Did you ever get the feeling that Bermuda has outgrown its skin? For a tiny island, it seems we have adopted many of the practices common in a larger country such as the United States. We drive large SUVs to work, generate large amounts of waste, engage in a “throw away” lifestyle and have a very active commercial/residential construction industry. All this for an island of 22 square miles. Yet Bermuda has been showing signs that it is bursting at the seams.
“Sustainability” is the key here. This word is thrown about often. Many things are not sustainable, such as my wife’s spending habits and my newborn’s voracious appetite, but in the context of the environment, this word has a very large part to play for Bermuda’s future.
We cannot afford to overlook the importance of our environment given our tiny size — we are more intrinsically linked to our environment here than in larger countries, as land here is a much more finite resource and what we all do affects our neighbours more quickly. The path to environmental sustainability has been largely neglected by successive governments. We can and must do more.
The late Bermuda resident and futurist James Martin placed a value on the environment — he called it “natural capital”. Natural capital would include trees, the ocean, even the air we breathe, and can be considered assets that ultimately belong to all of us. Unfortunately, this natural capital is often exploited by corporations and ignored by governments to the detriment of the people. They are more focused on the short term — a very human fallibility.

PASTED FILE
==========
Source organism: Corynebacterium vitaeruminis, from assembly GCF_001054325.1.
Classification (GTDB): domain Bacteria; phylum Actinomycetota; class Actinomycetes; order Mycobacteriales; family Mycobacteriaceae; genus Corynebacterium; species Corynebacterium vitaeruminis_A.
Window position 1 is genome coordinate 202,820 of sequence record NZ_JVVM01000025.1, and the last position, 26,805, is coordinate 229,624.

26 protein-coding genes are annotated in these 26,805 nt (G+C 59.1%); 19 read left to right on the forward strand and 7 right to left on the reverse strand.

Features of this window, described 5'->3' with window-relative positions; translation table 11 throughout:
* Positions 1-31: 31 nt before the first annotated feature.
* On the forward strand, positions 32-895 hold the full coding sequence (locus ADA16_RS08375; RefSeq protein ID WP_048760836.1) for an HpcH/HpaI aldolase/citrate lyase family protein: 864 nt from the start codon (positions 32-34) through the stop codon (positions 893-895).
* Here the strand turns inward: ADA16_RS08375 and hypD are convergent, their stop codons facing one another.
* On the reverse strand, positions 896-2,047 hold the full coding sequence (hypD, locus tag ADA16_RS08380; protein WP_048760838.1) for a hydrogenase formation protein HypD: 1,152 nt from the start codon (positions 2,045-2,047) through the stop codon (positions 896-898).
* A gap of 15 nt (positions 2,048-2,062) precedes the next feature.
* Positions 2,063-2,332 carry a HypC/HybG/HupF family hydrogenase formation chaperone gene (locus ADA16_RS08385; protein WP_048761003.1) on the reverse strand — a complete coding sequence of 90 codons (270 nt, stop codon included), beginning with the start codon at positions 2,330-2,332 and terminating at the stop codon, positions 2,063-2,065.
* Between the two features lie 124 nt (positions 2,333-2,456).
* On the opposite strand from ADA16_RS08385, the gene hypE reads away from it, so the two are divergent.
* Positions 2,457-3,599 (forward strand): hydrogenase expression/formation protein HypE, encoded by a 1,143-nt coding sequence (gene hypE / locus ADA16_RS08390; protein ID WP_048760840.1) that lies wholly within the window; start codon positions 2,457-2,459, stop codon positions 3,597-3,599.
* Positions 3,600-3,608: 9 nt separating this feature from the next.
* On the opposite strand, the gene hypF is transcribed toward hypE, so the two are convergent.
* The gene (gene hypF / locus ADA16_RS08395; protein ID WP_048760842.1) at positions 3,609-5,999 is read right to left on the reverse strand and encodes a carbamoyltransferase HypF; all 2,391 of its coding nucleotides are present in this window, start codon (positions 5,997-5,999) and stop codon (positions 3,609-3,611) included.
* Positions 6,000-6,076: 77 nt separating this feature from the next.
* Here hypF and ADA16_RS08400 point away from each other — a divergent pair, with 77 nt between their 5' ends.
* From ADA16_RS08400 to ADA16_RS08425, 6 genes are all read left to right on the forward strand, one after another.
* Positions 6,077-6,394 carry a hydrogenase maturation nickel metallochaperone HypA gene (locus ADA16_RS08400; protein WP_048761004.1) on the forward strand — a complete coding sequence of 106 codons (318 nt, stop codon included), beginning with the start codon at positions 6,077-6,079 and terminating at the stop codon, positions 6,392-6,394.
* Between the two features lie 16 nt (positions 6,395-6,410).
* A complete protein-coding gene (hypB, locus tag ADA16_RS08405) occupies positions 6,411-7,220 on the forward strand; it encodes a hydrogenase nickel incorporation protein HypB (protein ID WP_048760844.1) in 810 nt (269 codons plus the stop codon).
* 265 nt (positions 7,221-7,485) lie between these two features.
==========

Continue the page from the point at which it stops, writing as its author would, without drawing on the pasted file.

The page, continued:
Bermuda’s natural capital belongs to all Bermudians, yet we, too, are losing touch with what really matters, which is ensuring that Bermuda remains an environmental going concern for our children and all generations of future Bermudians.
Given that Earth Day is tomorrow, I thought it quite timely to share some ideas as to how we can get the ball rolling for Bermuda’s environmental sustainability: